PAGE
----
Guinea girls 'treated as slaves'

Human Rights Watch says domestic helpers are often abused and exploited.

    An estimated 73 per cent of Guinean children work, 61 per cent of them as domestics.

    Although the report is based on field work in Guinea, it provides a snapshot of a problem that is widespread in Africa.

    Child workers

    Human Rights Watch said recruitment of child workers is considered normal in West Africa and happens in a wider context of migration, gender discrimination, and poverty.

    "He has threatened me with a knife and said I must not tell anyone. He does it each time his wife travels. I am scared"

    15-year-old domestic worker

    Children from poor, rural families are often sent to live with wealthier, urban relatives as part of a custom of "confiage" or child fostering.

    Parents see it as a way of making sure their daughters are at least fed while others hope that the girls will receive an education, Juliane Kippenberg, a researcher in the children's rights division of Human Rights Watch, said.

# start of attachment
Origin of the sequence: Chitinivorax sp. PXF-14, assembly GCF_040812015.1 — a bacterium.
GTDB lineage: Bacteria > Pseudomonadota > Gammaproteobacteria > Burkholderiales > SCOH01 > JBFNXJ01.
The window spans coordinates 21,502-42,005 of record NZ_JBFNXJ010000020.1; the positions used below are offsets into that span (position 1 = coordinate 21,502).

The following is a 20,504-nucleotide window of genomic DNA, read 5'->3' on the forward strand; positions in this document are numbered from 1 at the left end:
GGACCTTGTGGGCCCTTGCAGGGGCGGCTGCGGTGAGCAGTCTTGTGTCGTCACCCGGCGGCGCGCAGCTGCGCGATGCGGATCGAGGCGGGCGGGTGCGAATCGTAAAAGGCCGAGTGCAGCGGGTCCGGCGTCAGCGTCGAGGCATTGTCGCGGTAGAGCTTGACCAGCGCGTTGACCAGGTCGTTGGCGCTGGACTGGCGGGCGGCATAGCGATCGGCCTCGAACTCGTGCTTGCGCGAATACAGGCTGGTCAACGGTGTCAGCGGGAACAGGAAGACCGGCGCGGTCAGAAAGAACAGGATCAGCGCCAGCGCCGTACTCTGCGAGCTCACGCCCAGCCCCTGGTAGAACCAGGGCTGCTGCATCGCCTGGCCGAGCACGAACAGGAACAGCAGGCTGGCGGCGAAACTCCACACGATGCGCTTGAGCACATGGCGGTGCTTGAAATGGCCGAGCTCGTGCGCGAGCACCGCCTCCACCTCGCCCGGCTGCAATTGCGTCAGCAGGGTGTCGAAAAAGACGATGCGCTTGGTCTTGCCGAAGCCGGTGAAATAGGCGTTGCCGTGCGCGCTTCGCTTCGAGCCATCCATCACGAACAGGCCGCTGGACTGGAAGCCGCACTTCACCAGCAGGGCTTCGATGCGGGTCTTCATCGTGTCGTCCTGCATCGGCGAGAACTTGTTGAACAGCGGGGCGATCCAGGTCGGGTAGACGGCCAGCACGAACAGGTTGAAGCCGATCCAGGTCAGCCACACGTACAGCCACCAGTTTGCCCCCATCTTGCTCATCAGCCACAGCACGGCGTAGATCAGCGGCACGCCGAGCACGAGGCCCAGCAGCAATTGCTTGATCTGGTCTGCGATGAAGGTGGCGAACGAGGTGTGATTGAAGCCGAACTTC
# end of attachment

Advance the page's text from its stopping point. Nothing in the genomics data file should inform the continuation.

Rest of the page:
While there are examples of children that have had a positive experience and received an education, the system is largely one of exploitation and is riddled with abuse.

    The report quoted a 15-year-old girl, who was sent to work as a domestic helper for a woman in the capital, Conakry.

    The girl, who was not named for her safety, said: "When she [his wife] is gone, her husband wakes me up and rapes me.

    "He has threatened me with a knife and said I must not tell anyone. He does it each time his wife travels. I am scared."

    House work

    A 14-year-old girl told Human Rights Watch that she had been sent to care for her aunt's children.

    The girl said: "She promised that afterwards I would go to school or do an apprenticeship.
    "But since I am there, the child has grown up, goes to school now, but not me. Up to now, it is me who does everything in the house." 

    Although most of the girls are sent to live with relatives, many end up cooking, cleaning, and caring for the children of strangers.

    Child trafficking is a problem across West Africa, with children also forced to work in mines or on the streets around the region, others are taken to Europe for use in the sex trade.

    SOURCE: Agencies


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